Return of environmental denialism must be fought – 05/27/2023 – Reinaldo José Lopes

Return of environmental denialism must be fought – 05/27/2023 – Reinaldo José Lopes

In a sense, writing about science and the environment during the Bolsonaro government was the easiest thing in the world. In the face of abysmal ignorance and shameless predatory rage, there was no great difficulty in pointing out that 2 plus 2 equals 4. Unfortunately, last week’s news suggests that there is no lack of people around the new federal government willing to say that, you see, at times 2 plus 2 could be 5, why not? All in the name of “development” and “national sovereignty”, of course.

Don’t get me wrong: there is still an abyss of difference between Bolsonarism and the Lula government. But anyone who knows the scale of the disaster that was the installation of the Belo Monte hydroelectric plant knows how dangerous the appeals to “realpolitik” in the case of oil exploration at the mouth of the Amazon, or the possibility that the Ministry of the Environment and that of Indigenous Peoples have their attributions emptied.

The difficulty in refuting the developmental “take a good look” discourse, which has never ceased to be quite popular even on the left of the political spectrum, is that it seems reasonable and moderate, especially if the interlocutor does not have a clear notion of the size of the civilizational hole that we already dug. And, of course, it doesn’t help at all that the Brazilian Congress is full of people who represent the interests of an economy based on the raw extraction of natural resources — whether from the subsoil, whether animal or vegetable protein.

All of this undoubtedly shortens the Lula government’s room for maneuver. But it cannot become a license for last year’s electoral victory –against scientific and environmental denialism– to give way to a new and more palatable version of the same denialism. Some facts are inescapable, no matter how much political expediency kicks and tantrums.

It is simply a lie, for example, to claim that Brazil has not yet had its chance to “pollute to develop”, and that this chance is being denied by developed countries that profited from the devastation of their environments. Whoever starts this little conversation, in this year of Our Lord 2023, is very ill-informed, or dishonest, or perhaps both.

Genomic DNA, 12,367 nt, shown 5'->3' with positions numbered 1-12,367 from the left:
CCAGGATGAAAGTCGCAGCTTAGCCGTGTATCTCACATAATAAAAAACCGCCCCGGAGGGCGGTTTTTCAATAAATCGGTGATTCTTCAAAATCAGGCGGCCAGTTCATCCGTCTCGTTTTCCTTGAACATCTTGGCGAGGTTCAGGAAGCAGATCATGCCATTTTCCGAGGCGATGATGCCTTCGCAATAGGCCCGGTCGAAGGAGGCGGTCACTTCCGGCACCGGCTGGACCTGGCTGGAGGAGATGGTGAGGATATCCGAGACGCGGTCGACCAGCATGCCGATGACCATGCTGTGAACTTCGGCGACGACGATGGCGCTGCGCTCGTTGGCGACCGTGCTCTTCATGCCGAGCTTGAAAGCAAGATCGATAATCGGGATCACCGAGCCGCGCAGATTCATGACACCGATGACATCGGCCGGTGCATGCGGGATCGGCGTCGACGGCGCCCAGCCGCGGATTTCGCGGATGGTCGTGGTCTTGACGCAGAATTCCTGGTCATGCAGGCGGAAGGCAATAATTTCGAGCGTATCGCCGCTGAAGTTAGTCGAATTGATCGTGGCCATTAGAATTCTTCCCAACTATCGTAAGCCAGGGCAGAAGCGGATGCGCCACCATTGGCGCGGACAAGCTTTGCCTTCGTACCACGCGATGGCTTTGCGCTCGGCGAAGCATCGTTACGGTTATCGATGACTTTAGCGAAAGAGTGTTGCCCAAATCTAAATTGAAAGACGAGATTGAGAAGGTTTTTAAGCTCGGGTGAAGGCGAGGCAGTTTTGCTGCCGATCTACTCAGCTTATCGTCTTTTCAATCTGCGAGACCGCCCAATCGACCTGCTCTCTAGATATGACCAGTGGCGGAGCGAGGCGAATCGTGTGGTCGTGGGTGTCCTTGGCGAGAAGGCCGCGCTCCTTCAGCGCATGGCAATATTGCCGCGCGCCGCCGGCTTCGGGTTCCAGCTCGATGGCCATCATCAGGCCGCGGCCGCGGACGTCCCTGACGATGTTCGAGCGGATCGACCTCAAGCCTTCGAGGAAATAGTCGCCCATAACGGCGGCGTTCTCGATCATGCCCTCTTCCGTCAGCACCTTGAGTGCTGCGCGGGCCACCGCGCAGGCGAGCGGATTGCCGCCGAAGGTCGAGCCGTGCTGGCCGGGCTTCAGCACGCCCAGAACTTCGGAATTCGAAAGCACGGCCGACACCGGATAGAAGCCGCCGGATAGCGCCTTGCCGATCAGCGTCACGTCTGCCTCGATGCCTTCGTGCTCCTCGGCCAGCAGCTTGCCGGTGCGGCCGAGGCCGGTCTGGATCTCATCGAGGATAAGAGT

When we consider both the burning of fossil fuels and what specialists call “changes in land use” –deforestation, agricultural and livestock expansion, etc.–, Brazil ranks fourth among the nations that most emit greenhouse gases, the drivers of the climate emergency from the mid-19th century to the present day. The country is behind only the US, China and Russia.

This means (and there is no way to quibble about it without becoming a liar) that Brazil has an important share in the climate disasters that are already happening, and in the worst that will come even in the best of cases. Strictly speaking, there would be no justification for drilling one more oil well on the ground or in Brazilian territorial waters.

The same goes for deforestation and the demarcation of indigenous lands. Those who complain with some variant of the phrases “It’s too much land for too few Indians/That’s going to stifle agricultural production” do so by relying on the interlocutor’s lack of sense of scale, because space, around here, is still left over, even if it doesn’t collapse not even a single yellow ipe. Let our 140 million hectares –or more than two Frances– say just degraded areas, that is, almost not used for agricultural activities.

Even if, at this moment, it is politically unfeasible to guide the country’s development plans based on these facts, the least that is expected, in terms of historical responsibility and basic decency, is not to deny them.

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